Death by Meeting: A Leadership Fable…About Solving the Most Painful Problem in Business by Patrick Lencioni. I read “Death By Meeting” in conjunction with “The Five Dysfunctions of a Team.” These two books truly helped me revolutionize my staff and team meetings. Though not all the principles in this book are applicable to our firm, I was able to apply many of principles he lists. The result is that my meetings are no longer lethargic and unfocused. Instead, they are interesting, focused and purposeful.

The Dream: Martin Luther King, Jr., and the Speech that Inspired a Nation by Drew D. Hansen. There are a lot of books on the subjects of Martin Luther King, Jr. and the civil rights movement. This book, however, stands out because of its focus on the I Have a Dream speech. Hansen dissects the speech without causing the reader to miss the overall impact of the speech on American history—you see both the forest and the trees. The book is readable, fascinating, and enlightening. The greatest benefits of the book, however, are the lessons learned on communication. Therefore, I would recommend this book to anyone who is involved in public speaking.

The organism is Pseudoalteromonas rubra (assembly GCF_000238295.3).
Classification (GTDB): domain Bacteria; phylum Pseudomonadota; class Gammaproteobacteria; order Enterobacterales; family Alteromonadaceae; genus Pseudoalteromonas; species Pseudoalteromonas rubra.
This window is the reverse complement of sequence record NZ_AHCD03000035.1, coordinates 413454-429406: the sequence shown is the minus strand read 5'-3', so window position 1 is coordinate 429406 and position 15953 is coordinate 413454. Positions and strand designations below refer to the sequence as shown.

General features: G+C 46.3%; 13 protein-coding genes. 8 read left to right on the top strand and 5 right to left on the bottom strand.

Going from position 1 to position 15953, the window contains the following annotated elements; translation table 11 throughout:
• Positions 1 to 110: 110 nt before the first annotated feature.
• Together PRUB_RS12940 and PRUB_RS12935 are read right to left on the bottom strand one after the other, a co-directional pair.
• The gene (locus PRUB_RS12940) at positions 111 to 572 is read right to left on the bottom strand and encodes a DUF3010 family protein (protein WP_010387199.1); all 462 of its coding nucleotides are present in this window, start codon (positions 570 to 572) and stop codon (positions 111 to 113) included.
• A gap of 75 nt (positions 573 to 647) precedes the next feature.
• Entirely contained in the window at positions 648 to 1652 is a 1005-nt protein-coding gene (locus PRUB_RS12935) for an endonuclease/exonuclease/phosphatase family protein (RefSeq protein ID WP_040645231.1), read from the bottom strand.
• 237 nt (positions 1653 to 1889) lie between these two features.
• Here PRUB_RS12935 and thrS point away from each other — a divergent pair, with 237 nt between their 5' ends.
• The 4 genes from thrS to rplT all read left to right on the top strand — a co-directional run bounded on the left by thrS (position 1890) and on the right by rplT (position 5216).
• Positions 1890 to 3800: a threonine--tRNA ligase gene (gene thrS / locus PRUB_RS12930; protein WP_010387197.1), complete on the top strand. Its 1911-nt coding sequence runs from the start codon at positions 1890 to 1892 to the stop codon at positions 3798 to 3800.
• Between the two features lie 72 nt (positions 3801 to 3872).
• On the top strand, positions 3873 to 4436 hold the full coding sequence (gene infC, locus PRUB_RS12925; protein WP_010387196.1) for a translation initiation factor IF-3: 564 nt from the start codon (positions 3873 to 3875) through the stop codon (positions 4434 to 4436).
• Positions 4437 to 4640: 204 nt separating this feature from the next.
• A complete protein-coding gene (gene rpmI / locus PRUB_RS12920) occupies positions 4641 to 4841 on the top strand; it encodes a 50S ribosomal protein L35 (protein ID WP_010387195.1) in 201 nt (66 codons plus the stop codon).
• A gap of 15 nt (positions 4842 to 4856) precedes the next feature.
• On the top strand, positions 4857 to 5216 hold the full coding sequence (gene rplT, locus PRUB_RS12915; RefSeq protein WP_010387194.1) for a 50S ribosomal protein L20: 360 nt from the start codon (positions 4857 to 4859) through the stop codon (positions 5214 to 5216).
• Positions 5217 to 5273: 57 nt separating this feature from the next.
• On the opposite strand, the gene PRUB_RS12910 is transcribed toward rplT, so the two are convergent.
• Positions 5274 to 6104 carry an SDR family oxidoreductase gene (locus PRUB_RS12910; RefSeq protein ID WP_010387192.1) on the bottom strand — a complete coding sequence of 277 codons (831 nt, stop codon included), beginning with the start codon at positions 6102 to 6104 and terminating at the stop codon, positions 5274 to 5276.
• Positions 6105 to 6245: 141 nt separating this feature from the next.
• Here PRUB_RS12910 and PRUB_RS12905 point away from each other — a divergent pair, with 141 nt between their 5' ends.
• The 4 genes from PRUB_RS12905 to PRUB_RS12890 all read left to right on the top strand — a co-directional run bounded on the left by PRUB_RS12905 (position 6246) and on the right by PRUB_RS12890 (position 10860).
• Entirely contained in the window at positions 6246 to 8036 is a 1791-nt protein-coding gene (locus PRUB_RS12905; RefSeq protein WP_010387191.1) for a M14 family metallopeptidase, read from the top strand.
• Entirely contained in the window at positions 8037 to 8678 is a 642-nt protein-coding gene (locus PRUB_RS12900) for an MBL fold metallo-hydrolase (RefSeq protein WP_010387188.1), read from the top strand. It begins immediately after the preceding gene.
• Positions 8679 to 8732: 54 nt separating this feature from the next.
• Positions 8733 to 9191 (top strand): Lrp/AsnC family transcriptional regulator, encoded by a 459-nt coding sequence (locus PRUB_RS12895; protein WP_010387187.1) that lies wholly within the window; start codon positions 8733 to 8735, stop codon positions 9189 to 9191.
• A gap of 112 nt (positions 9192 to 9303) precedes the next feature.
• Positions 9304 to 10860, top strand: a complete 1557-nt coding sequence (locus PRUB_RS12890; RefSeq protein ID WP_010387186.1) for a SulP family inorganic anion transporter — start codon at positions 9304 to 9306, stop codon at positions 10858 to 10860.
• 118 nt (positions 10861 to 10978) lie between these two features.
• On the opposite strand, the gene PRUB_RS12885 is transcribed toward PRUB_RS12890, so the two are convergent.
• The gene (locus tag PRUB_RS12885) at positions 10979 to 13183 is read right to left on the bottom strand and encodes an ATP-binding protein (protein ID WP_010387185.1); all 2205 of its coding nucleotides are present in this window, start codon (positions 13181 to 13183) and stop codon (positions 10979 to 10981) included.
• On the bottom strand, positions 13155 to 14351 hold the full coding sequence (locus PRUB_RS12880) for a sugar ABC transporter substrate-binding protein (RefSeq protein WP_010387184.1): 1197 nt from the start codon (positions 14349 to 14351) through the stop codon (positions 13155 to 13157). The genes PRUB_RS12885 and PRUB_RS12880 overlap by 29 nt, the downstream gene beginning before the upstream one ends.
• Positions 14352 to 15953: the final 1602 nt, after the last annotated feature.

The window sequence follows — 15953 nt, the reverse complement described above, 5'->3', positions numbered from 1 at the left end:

The Emotionally Intelligent Manager by David R. Caruso & Peter Salovey. This book was recommended to me by a friend who provides training to organizations on the topic of emotional intelligence. He recommended this book as he felt it did a good job of translating the research into practical implications useful to those who would appreciate a less-academic discussion. Caruso & Salovey adequately define various emotions and validate the purpose and expression of emotions. They share the differences between emotions and moods. They provide an excellent understanding of how our emotions can, and do, influence our decision making and relationships. They communicate several ways to learn how to manage your emotions—though I feel this is the weakest part of the book. The research, backing their statements, is well documented and adds credibility to their teaching.